Christmas letter isn’t always about good news
It started when my third child was born. I hadn’t intended to write a Christmas letter, but it seemed the easiest way to let everyone know about our new bundle of joy and at the same time advise our loved ones they may never hear from us again.
Considering the mountains of diapers and laundry I was trapped beneath, it seemed a prudent warning.
I know, I know. Christmas letters are a much-maligned holiday experience. We have all been the unwitting recipients of three-page letters that detail the weather, the cat’s eye surgery, and Viola’s failing health. We’ve felt slightly nauseated by the gifted and talented prodigies being raised in other people’s families, and we’ve counted our frequent flier miles (again) after reading about everyone else’s far-flung and fabulous vacations.
But I suppose I’m a glutton because I still enjoy this glimpse into the lives of people I love, even it means knowing Aunt Myrtle came down with a bad case of the shingles. Besides, our Christmas letter could be different, I reasoned. Ours could be interesting and compelling and funny. I pictured people waiting expectantly each Christmas for the latest holiday letter from our house to theirs. In short, I was determined we would make Christmas readers delight over our young family’s exploits.
And for many years they have (or so I’m told).
The daughter who started it all is now eleven years old. Which means I’m … well, eleven years older. Which means my memory ain’t what it used to be. So when I sat down recently to write the annual Christmas letter, full of newsy tidbits from a year so full of activity and fun that surely anyone who knows us would be interested, I came up with this: Tim threw his back out in March, the prescription on my eye-glasses changed, and my sister was in a tornado.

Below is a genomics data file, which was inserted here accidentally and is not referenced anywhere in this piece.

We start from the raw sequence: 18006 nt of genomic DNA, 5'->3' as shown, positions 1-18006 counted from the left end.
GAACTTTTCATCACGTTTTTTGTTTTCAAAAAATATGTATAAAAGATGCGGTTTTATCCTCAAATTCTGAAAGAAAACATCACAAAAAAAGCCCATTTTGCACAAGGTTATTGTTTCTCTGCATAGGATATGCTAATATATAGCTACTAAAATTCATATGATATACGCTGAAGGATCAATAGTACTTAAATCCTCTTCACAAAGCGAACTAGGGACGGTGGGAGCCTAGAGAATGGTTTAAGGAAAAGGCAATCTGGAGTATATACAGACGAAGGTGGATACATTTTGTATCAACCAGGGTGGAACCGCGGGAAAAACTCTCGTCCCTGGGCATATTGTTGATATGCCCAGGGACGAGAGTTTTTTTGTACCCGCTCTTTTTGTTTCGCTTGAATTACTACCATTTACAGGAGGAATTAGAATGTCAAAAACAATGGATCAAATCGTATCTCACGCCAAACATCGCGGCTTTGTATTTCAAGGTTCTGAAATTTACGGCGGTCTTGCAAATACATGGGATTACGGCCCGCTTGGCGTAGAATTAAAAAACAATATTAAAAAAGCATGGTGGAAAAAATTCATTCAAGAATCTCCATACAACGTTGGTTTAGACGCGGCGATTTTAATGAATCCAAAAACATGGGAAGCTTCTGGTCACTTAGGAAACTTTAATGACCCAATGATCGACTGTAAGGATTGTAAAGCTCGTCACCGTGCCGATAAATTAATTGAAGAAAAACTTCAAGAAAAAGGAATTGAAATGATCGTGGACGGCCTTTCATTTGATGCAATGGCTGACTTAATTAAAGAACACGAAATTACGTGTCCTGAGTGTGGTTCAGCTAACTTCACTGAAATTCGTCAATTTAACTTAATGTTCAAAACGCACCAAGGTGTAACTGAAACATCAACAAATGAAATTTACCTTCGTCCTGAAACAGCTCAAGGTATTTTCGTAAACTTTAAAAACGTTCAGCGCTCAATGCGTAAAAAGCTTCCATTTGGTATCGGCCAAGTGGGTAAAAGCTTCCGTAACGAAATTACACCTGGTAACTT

Somebody shoot me now.
So, with absolute certainty there was more to our year than … that … and with a large dose of Ginkgo Biloba in hand, I approached my husband. “Honey I’m trying to write the Christmas letter. What the heck did we do last year?”
“Uhhh … Hmm. Geez.” He stared blankly at the wall for so long I finally glanced at it myself. “Start with an easy one. What did we do last week?” he finally said.
“Was that the week you locked both sets of keys in the car?”
“Nobody wants to hear about that,” he countered, but I made a mental note of it anyway, just in case we couldn’t come up with anything better.
We both stared at the wall again.
“I can’t believe we can’t remember what happened last year,” I finally said, sounding a bit desperate. “It was so busy. Maybe that’s it. It was too busy. We should slow down.” And I do feel the truth in that statement even now.
“We have three kids, they’re growing and happy. Of course it’ll be busy,” he said, mollifying me. But this memory-lapse was really beginning to bother me now.
“If you want to jog your memory, why don’t you look at the calendar?”
“Good ide … wait!” Panic filled my eyes. “The calendar is dry erase!” I shouted, suddenly faint with the notion that we have erased every memory from 2008 with a simple wipe of a tissue.
It seems inevitable that parenting and memory loss go hand-in-hand. Yet something teased at the corners of my brain. Flashes of memory I’m not certain anyone else would want to know but I truly don’t want to forget; moments that never make it onto the calendar anyway. Because how can you schedule fits of laughter, or home runs, or rain showers on the river? How do you “pencil in” getting thrown from a horse and climbing right back on? Finding yourself upside down in a kayak on the Colorado River? Being arrested by the Mexican policia?
My calendar doesn’t have enough space to write out the number of hugs I would like on a daily basis and the quiet conversations I crave at bedtime. Sure, I scheduled the day I took Nick to get his driver’s permit, but not the way he held my hand as we walked through the building. I don’t orchestrate on a datebook the way Ben lights up a room when he sings. The tug at some secret place in my heart when my daughter answers the phone in a chirpy “hello this is Anna!” ” mature and eager.
These things never made it onto the dry erase calendar we use. But they are the things I’ll remember most about 2008.
At least for the next week or so.
Charla Belinski’s column appears every other week in the he Glenwood Springs Post Independent. Contact her at Belinski@comcast.net.
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